One of Kirkcaldy town centre’s biggest names has hit out at the amount of red tape facing those who try to improve the fortunes of the High Street.
Dom Panetta, who has been behind Dom Miguel salon since the 1990s, has been trying to develop the upper floors of the former salon on Tolbooth Street into three flats.
Bringing back residential properties to high streets is part of recommendations being made by the UK and Scottish Governments, but Dom says the council has made this increasingly difficult.
He was asked by Fife Council to shell out almost £6000 to have tests done on noise levels because they are close to the Wheatsheaf bar.
However, it is understood that similar developments close to pubs elsewhere in Kirkcaldy did not have to undergo the same tests.
Dom said: “I must have been there about 30 years. I was a tenant there and then I bought the building.
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“The architect got something from planning to say that it would want to send environmental health down.
“A representative stood outside, and never contacted me.
“My argument is that officials didn’t make an assessment, they made an assumption as they never asked for keys to look inside the place.
“They’ve gone down during the day and seen the Wheatsheaf, and said we need to get acoustic testing done.”
Dom says that a cost has been attached to at least two of the flats, meaning he will have to shell out to test the noise of the neighbouring pub.
He said: “To get it done on each property is just short of £3000, so I’m looking at almost £6000.
“At a push I may accept the one next to the pub getting done, but my argument is that if they think there’s that much noise then shouldn’t they be addressing the source of the noise?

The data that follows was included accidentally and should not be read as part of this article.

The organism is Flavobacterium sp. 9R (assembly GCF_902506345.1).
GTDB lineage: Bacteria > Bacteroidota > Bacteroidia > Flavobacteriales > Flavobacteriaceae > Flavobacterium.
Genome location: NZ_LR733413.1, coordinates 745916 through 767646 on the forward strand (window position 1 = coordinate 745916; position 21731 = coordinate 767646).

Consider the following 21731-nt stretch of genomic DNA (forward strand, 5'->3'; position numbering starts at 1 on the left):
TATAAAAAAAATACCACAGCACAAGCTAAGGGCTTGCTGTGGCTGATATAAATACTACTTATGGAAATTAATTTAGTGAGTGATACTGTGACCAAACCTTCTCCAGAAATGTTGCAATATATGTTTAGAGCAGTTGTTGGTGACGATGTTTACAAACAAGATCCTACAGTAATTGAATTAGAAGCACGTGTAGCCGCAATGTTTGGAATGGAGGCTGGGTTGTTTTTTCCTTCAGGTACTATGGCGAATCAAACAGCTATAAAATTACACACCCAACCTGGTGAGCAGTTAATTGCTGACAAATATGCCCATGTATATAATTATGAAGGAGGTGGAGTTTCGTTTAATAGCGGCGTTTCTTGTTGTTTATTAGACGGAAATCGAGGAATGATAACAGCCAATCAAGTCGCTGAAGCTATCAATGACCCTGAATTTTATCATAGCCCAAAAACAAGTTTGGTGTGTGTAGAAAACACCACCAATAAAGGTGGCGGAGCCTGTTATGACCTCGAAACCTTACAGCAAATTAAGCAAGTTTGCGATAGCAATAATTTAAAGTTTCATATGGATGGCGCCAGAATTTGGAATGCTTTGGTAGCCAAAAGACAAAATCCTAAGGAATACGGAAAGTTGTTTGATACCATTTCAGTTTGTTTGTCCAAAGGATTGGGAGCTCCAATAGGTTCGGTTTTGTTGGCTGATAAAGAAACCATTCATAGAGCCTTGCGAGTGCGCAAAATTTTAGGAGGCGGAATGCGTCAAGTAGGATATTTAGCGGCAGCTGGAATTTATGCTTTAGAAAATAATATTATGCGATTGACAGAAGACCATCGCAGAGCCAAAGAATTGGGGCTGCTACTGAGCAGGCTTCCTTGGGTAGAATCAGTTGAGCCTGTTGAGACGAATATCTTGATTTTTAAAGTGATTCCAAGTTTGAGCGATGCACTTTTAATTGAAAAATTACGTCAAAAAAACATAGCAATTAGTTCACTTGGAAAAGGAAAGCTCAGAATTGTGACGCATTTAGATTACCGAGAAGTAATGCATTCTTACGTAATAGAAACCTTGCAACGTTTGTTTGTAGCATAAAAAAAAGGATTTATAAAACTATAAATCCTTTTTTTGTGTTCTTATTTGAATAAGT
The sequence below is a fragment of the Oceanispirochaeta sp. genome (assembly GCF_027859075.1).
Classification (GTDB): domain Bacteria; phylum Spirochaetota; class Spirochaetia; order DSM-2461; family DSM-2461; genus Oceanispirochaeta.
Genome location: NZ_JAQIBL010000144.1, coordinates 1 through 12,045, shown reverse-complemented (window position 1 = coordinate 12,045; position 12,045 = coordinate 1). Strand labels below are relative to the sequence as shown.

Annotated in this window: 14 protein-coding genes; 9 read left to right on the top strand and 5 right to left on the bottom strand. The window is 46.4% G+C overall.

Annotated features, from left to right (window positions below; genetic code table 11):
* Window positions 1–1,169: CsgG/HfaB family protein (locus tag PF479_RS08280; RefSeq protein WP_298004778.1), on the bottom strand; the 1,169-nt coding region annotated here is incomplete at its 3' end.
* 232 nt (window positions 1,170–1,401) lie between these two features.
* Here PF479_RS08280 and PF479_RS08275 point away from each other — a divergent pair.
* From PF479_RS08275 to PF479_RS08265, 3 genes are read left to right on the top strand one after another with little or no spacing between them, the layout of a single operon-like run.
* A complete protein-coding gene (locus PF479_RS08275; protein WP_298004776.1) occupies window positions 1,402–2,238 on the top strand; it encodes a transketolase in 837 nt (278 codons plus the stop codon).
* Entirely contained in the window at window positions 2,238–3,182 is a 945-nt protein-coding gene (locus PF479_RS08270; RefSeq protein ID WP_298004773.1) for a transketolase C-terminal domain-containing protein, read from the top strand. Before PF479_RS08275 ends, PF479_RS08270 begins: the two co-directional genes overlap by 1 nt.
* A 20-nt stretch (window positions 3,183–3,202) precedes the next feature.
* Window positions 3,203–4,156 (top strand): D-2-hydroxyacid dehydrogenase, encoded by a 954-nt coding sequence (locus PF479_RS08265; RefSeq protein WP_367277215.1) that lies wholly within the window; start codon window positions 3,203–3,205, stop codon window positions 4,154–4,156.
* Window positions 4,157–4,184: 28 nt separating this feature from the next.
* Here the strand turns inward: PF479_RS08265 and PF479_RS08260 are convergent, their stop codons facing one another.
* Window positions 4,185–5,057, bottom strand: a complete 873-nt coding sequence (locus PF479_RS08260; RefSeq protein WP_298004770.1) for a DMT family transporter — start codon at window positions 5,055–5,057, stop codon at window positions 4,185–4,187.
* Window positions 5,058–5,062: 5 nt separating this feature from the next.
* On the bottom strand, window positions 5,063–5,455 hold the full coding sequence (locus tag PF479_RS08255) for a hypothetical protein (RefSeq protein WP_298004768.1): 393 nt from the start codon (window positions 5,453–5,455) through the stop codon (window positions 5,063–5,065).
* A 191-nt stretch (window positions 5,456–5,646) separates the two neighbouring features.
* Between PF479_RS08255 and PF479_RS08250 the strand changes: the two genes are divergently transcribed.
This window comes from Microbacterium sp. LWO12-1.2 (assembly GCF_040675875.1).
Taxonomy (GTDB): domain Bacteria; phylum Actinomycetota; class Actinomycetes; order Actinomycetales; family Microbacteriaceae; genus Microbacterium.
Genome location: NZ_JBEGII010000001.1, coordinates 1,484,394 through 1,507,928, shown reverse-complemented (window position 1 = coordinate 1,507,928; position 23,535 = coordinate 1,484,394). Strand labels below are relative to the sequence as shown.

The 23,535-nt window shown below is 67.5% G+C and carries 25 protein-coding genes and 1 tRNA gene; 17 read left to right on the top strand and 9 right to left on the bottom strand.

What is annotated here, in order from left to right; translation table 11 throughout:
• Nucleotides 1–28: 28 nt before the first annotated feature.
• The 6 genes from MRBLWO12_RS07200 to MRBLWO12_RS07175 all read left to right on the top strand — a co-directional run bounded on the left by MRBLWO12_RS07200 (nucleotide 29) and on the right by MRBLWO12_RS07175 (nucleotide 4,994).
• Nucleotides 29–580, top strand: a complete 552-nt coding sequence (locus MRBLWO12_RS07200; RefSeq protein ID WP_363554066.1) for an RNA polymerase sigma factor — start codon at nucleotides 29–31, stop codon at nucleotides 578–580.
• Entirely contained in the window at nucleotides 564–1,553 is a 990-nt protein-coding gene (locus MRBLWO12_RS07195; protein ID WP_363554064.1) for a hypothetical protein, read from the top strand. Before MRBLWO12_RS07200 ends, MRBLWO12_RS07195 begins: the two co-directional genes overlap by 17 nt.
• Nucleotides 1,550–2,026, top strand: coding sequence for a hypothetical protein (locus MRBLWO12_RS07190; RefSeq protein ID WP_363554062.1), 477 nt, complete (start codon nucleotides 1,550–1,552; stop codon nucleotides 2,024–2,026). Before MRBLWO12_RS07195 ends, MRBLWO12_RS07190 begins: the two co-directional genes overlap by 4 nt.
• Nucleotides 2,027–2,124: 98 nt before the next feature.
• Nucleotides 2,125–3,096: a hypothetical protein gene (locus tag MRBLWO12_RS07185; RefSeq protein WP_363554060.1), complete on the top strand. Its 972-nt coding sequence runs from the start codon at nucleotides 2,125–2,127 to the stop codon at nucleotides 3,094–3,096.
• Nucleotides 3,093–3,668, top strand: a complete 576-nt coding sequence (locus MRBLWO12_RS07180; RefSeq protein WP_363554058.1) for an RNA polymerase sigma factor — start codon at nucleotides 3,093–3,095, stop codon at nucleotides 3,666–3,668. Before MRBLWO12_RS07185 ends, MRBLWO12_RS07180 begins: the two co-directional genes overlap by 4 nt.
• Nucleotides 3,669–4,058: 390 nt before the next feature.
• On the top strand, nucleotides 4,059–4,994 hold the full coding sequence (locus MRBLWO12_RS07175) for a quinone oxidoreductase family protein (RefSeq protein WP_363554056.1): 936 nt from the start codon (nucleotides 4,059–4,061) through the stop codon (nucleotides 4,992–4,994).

“This vision they have about turning the High Street into a residential area, how’s that ever going to come about?
“Why do I need acoustic testing – which I’m not convinced will even register, but they won’t give me the £3000 back - when it’s got a beauty therapist down stairs and another shop next door?
“I ran an upmarket salon there for about 30 years, not once did I have to go next door and complain.”
Derek Simpson, Fife Council’s development management lead officer, said: “A planning application was submitted in May 2018 for a change of use from retail to two flatted dwellings.
“Through the assessment of the application a Noise Impact Assessment (NIA) was requested in order to understand the impact of the neighbouring public house on the proposed flats.
“No NIA was submitted and the application was withdrawn by the applicant.
“In the absence of a NIA we do not know what the noise levels within the proposed flats would be, if mitigation would be required, or indeed if the impacts could be mitigated to acceptable levels.
“It is the role of the planning authority to ensure that new residential properties are fit for purpose in terms of amenity levels and to ensure existing businesses are not prejudiced by new developments.”